As the weather begins to warm up in anticipation of the Summer season, the famous “Summer triangle” may not be the only Celestial triangle vying for stargazers attention. For more on the story here is Zachary Devita.
In many ways, stargazing is sort of like geometry. There are many star patterns that resemble a variety of different geometrical shapes. Since most of us do not have as a fertile imagination as our ancestors in visualizing people, animals, mythological beasts or even inanimate objects among the stars, we tend to fall back on more familiar figures, such as a great square, a backwards question mark, a kite, and so on.
The sky abounds in this particular shape. It’s the easiest of all to visualize, since only three stars are needed to form it. In addition to two constellations that are officially recognized as triangles (Triangulum and Triangulum Australe, the Southern Triangle), there are triangles that represent the hindquarters of two animals, the Big Dog (Canis Major) and the Lion (Leo). [April’s Night Sky: What You Can See This Month (Maps)]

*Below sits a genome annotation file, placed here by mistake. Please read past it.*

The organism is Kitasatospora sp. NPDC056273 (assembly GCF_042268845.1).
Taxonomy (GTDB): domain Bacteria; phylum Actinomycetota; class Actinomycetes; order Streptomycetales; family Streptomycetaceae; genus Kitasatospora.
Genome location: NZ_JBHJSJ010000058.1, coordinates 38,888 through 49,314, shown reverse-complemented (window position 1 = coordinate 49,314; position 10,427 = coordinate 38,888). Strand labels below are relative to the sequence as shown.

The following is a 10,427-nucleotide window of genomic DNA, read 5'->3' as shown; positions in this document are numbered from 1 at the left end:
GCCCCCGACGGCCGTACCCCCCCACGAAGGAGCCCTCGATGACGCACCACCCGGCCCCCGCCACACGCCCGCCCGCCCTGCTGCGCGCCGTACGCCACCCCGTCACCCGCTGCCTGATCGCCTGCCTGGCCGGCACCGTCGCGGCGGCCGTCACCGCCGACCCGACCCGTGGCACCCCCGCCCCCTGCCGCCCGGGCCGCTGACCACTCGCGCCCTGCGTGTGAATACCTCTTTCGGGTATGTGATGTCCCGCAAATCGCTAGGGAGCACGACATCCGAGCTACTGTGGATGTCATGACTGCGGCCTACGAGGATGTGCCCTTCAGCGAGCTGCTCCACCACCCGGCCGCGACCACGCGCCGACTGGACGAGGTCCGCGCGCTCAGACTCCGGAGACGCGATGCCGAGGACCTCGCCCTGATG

And for those who are unfortunately stuck under rather light polluted skies, there is a long, narrow triangle currently visible high in the western sky during the evening, in the constellation of Gemini, the Twins. Henry Neely, who was a popular lecturer at New York’s Hayden Planetarium more than half a century ago, once noted in his 1946 book “A Primer for Stargazers”: “I have always tried to indicate a figure which is much easier for star-gazers of today to find, and the three brightest and most unmistakable stars in Gemini – Pollux, Castor and Alhena – can be seen to form a long wedge.”